Am I liable to bear costs for material and labor to redo flooring if a homeowner is unsatisfied with my original installment of brick pavers?

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Am I liable to bear costs for material and labor to redo flooring if a homeowner is unsatisfied with my original installment of brick pavers?

I am flooring installer. I installed brick pavers in a homeowners home. Homeowner is unsatisfied with quality of brick and mortar job. I have been paid for job. Homeowner now wants me to remove flooring, purchase new material and install again at my cost. My general liability policy doesn’t cover such instances. What are my acts of recourse?

Asked on July 22, 2011 Louisiana

Answers:

SJZ, Member, New York Bar / FreeAdvice Contributing Attorney

Answered 10 years ago | Contributor

The first question is, did you offer the homeowner any sort of guaranty or warranty of the work? For example, "you don't pay until you're satisfied?" If you did offer such a guaranty, you are bound by its terms.

In the absence of a guaranty, while a homeowner has a right to receive commercial-quality work--e.g. if, broadly speaking, you don't provide what the homeowner commissioned or paid for, he does not have to pay. However, you are not obligated to take the homeowner's assertions at face value. If you agree that the work is not good enough (or not what he or she requested), then  you probably need to pay for labor and materials both--if you are sued by the homeowner for damages, or if in a different situation, the homeowner withholds payment and you sue to get it, if the work truly is below acceptable standards, then you will most likely lose.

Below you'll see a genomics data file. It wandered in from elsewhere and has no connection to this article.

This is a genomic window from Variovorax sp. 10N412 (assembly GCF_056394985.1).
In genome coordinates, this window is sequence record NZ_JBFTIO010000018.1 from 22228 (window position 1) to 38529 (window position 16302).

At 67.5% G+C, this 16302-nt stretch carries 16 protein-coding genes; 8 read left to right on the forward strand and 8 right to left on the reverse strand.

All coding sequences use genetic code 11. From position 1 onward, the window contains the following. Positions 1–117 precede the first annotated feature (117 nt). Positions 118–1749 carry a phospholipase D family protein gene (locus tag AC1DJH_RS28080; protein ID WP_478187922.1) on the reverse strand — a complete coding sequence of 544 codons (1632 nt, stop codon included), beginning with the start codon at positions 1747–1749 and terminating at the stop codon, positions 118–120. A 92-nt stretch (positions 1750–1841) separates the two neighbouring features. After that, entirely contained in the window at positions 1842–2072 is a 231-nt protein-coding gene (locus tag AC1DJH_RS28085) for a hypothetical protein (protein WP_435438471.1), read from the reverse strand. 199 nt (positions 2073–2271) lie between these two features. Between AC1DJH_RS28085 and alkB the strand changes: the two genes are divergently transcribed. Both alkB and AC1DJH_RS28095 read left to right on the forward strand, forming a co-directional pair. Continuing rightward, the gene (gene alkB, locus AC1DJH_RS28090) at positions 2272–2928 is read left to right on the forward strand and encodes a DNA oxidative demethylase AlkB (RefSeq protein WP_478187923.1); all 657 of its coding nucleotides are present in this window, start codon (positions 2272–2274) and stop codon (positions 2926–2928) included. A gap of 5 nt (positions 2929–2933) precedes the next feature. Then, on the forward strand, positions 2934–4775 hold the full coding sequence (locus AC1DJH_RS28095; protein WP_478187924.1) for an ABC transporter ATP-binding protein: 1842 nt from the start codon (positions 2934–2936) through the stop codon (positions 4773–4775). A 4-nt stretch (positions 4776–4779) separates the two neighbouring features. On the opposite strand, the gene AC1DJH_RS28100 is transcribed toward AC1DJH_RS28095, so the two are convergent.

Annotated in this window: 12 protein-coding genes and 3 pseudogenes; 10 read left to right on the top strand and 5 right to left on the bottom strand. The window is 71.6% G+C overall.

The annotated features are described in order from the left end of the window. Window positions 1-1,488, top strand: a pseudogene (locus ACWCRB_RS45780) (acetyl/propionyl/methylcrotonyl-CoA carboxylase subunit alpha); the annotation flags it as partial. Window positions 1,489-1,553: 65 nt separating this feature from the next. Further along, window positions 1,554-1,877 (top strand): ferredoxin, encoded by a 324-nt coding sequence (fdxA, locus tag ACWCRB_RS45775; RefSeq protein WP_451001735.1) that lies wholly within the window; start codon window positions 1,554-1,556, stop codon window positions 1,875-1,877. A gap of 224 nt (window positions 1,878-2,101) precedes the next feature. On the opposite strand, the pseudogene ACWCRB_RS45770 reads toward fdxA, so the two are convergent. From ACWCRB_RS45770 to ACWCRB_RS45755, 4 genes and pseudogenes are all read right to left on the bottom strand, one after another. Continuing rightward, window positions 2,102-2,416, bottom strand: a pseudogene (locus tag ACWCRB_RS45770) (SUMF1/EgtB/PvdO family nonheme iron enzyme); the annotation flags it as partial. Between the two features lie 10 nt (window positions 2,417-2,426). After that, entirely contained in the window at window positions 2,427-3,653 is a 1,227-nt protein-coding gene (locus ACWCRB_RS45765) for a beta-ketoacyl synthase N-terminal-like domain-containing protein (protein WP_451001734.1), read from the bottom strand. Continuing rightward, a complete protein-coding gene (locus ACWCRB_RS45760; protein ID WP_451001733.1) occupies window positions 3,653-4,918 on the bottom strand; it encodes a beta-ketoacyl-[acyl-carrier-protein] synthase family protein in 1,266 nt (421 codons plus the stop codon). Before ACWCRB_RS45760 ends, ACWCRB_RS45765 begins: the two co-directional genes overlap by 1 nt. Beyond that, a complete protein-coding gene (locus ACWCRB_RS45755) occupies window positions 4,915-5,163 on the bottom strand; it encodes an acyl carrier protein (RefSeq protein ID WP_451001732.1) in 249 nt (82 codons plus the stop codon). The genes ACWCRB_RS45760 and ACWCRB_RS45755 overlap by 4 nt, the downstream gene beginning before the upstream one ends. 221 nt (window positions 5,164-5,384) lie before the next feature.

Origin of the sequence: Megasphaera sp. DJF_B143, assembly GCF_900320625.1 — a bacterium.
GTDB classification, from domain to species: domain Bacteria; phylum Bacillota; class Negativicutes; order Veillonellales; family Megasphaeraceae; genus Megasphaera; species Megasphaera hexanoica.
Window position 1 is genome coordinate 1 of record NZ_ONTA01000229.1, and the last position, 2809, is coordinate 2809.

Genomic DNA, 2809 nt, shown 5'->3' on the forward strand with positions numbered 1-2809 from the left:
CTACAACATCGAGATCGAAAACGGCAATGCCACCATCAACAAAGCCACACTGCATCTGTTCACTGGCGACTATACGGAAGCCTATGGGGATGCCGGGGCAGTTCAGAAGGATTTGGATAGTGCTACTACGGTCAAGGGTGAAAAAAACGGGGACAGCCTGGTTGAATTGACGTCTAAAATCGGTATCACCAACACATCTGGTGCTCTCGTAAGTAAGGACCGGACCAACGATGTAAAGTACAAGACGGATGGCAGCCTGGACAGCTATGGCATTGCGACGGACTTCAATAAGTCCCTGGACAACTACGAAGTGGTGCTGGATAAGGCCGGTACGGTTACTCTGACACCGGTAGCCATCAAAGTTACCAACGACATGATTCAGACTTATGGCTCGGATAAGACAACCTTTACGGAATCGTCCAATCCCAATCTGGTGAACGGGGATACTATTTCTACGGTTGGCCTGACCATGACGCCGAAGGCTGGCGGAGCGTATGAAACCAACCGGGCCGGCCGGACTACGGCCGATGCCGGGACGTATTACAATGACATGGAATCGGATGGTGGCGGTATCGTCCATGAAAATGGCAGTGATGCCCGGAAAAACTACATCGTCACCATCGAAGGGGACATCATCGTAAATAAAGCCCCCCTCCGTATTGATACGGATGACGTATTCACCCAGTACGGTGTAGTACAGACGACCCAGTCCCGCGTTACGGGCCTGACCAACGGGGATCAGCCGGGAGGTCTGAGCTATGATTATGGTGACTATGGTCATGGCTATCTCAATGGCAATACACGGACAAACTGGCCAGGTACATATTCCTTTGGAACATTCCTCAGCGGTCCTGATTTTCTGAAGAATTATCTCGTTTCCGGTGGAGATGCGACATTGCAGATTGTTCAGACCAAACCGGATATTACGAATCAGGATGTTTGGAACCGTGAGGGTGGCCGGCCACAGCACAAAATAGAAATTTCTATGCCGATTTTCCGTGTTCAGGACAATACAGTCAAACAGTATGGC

On the other hand, if you believe the work is of fully commercially acceptable quality and comports with what the homeowner commissioned or hired you to do. you are not obligated to redo the work simply because the homeowner wants you to--and if you are not paid, you may sue for payment. If you end up in court--either because you are suing for payment, or in this case, because the homeowner is suing to try to recover money from you (after you refused to redo the work), there's a good chance you'd win.

Of course, you and the homeowner could legitimately differ on how good the work is, whether you need to replace it, etc. Since litigation is expensive and uncertain, it may be best for both of you if you can work something out. For example, if the homeown will pay the cost of materials, would you be willing to put in the time for free? That  might be the best outcome.


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